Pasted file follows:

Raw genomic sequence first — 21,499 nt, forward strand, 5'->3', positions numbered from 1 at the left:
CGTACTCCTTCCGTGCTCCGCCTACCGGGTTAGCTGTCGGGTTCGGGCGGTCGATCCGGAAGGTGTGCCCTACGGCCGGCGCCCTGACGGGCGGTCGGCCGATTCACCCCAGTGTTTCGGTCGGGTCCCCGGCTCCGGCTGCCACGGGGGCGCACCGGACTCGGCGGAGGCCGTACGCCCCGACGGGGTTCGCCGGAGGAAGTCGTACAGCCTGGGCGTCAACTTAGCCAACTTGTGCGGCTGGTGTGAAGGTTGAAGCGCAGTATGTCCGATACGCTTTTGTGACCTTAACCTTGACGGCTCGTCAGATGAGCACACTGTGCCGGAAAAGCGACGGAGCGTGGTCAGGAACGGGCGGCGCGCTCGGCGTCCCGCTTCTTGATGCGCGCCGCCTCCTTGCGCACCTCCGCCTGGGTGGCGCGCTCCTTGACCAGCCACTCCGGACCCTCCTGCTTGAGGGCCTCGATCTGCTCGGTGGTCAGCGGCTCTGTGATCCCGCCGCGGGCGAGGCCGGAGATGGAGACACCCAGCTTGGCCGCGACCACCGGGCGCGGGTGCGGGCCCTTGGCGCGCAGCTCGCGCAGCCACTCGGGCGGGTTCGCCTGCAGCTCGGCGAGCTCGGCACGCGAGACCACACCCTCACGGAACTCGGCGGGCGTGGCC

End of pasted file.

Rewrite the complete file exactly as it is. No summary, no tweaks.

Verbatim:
Raw genomic sequence first — 21,499 nt, forward strand, 5'->3', positions numbered from 1 at the left:
CGTACTCCTTCCGTGCTCCGCCTACCGGGTTAGCTGTCGGGTTCGGGCGGTCGATCCGGAAGGTGTGCCCTACGGCCGGCGCCCTGACGGGCGGTCGGCCGATTCACCCCAGTGTTTCGGTCGGGTCCCCGGCTCCGGCTGCCACGGGGGCGCACCGGACTCGGCGGAGGCCGTACGCCCCGACGGGGTTCGCCGGAGGAAGTCGTACAGCCTGGGCGTCAACTTAGCCAACTTGTGCGGCTGGTGTGAAGGTTGAAGCGCAGTATGTCCGATACGCTTTTGTGACCTTAACCTTGACGGCTCGTCAGATGAGCACACTGTGCCGGAAAAGCGACGGAGCGTGGTCAGGAACGGGCGGCGCGCTCGGCGTCCCGCTTCTTGATGCGCGCCGCCTCCTTGCGCACCTCCGCCTGGGTGGCGCGCTCCTTGACCAGCCACTCCGGACCCTCCTGCTTGAGGGCCTCGATCTGCTCGGTGGTCAGCGGCTCTGTGATCCCGCCGCGGGCGAGGCCGGAGATGGAGACACCCAGCTTGGCCGCGACCACCGGGCGCGGGTGCGGGCCCTTGGCGCGCAGCTCGCGCAGCCACTCGGGCGGGTTCGCCTGCAGCTCGGCGAGCTCGGCACGCGAGACCACACCCTCACGGAACTCGGCGGGCGTGGCC